edited July 2008
    DeShadowC wrote: »
    You do realize that the bus speed of ram can literally double your computer speed, for a marginal price increase right?

    Are you referring to being able to push the FSB higher while over clocking?
    DeShadowC wrote: »
    Not to mention ram itself can cause a lot of strange issues as its going out but be hard to narrow down or even realize the problem.

    Bad RAM is mostly bad out of the box anyway. RAM issues have always been pretty simple to narrow down and fix.

    noobert on
  • DeShadowCDeShadowC Registered User regular
    edited July 2008
    noobert wrote: »
    DeShadowC wrote: »
    You do realize that the bus speed of ram can literally double your computer speed, for a marginal price increase right?

    Are you referring to being able to push the FSB higher while over clocking?
    DeShadowC wrote: »
    Not to mention ram itself can cause a lot of strange issues as its going out but be hard to narrow down or even realize the problem.

    Bad RAM is mostly bad out of the box anyway. RAM issues have always been pretty simple to narrow down and fix.

    No and no and no.

    DeShadowC on
  • noobertnoobert Registered User regular
    edited July 2008
    DeShadowC wrote: »
    noobert wrote: »
    DeShadowC wrote: »
    You do realize that the bus speed of ram can literally double your computer speed, for a marginal price increase right?

    Are you referring to being able to push the FSB higher while over clocking?
    DeShadowC wrote: »
    Not to mention ram itself can cause a lot of strange issues as its going out but be hard to narrow down or even realize the problem.

    Bad RAM is mostly bad out of the box anyway. RAM issues have always been pretty simple to narrow down and fix.

    No and no and no.

    uhh, okay?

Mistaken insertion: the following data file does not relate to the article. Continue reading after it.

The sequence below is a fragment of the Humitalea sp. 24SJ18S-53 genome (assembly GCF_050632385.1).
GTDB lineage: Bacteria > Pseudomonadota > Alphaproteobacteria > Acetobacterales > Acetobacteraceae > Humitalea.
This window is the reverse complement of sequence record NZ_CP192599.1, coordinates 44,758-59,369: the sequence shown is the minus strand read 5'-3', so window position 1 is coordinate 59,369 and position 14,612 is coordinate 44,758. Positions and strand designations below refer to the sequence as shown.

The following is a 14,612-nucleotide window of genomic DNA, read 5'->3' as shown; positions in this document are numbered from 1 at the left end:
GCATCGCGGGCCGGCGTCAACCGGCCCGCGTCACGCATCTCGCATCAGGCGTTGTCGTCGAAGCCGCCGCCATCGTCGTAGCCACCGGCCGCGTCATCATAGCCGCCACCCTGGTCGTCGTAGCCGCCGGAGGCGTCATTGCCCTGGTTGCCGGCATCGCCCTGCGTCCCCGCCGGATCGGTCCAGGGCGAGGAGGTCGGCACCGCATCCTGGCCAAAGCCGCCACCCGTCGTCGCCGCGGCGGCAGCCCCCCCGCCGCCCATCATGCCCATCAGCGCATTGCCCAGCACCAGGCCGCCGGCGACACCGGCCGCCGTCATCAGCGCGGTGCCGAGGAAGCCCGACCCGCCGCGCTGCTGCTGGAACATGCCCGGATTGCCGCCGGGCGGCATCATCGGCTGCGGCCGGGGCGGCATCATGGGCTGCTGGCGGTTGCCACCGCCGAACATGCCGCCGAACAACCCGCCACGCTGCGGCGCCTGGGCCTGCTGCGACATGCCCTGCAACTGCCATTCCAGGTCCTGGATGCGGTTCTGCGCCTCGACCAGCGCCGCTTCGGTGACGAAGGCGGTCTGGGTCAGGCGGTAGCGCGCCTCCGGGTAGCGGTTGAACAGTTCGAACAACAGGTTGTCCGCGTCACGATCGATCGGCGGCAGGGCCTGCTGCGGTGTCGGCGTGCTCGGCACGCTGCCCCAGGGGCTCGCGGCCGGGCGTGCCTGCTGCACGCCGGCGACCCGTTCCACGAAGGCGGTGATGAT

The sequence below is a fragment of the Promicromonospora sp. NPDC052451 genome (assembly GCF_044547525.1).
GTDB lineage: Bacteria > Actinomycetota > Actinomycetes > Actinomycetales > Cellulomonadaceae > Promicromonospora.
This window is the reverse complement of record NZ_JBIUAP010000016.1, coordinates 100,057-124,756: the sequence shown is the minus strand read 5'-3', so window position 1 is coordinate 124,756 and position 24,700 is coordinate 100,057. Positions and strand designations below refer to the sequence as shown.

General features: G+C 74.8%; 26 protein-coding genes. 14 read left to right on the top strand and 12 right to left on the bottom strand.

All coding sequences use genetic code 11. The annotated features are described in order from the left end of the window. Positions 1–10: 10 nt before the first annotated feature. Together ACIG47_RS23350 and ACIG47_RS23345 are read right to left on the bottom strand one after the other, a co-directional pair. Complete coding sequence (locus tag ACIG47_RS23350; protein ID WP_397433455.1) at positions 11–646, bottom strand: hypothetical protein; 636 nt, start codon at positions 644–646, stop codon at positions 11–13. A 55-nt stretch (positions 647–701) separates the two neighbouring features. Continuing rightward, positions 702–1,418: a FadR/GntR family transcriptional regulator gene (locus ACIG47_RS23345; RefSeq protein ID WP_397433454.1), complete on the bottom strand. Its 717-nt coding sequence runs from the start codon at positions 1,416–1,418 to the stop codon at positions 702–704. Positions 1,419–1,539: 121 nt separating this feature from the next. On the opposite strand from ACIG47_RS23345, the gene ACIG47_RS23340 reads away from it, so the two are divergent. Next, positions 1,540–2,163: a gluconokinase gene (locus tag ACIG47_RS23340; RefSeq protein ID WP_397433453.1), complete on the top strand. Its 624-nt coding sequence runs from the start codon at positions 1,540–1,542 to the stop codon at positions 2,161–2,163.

noobert on
  • DeShadowCDeShadowC Registered User regular
    edited July 2008
    You asked a question and made two incorrect statements. What's not to understand?

    DeShadowC on
  • noobertnoobert Registered User regular
    edited July 2008
    DeShadowC wrote: »
    You asked a question and made two incorrect statements. What's not to understand?

    Considering we are trying to help the OP, you may want to provide slightly more information than "no".

    What it comes down to, in the situation of a $500 build, is value for money. When, for example, 1GB of DDR2-800 by Kingston/Hynix/Veritech/Transcend is $29 (Using AUD market prices here) and the same by Corsair/Geil/OZC is $48 - $62 (Again with the AUD market), you should opt for the cheapest stuff.

    No?

    noobert on
  • DeShadowCDeShadowC Registered User regular
    edited July 2008
    Kingston is actually considered decent quality and is what I recommend to most people for ram. Telling people to go the cheapest is just bad advice though.

    DeShadowC on
  • KVWKVW Registered User regular
    edited July 2008
    EVGA E-GEFORCE 8800GT Dual Slot 600MHZ 512MB 1.8GHZ GDDR3 PCI-E Dual DVI-I HDTV Out Video Card
    $119.99
    	
    Antec Sonata III Black ATX 16IN Mid Tower Quiet Case 3X5.25 2X3.5 4X3.5IN 500W 120MM Fan
    $98.98
    	
    Gigabyte GA-EP35-DS3L ATX LGA775 P35 1333FSB 1PCI-E16 3PCI-E1 3PCI SATA2 Sound GBLAN Motherboard
    $85.99
    	
    Intel Core 2 Duo E7200 Dual Core Processor LGA775 2.53GHZ 1066FSB 3MB Retail Box
    $125.99
    	
    Western Digital SE16 500GB SATA2 7200RPM 16MB Cache 8.9MS NCQ Hard Drive OEM 3YR MFR Warranty
    $65.99
    	
    OCZ Gold XTC PC2-6400 2GB 2X1GB DDR2-800 CL5-5-5-15 240PIN DIMM Dual Channel Memory Kit
    $54.99
    
    Total after shipping and taxes - $630
    
    EDIT - $630 before $50 in rebates.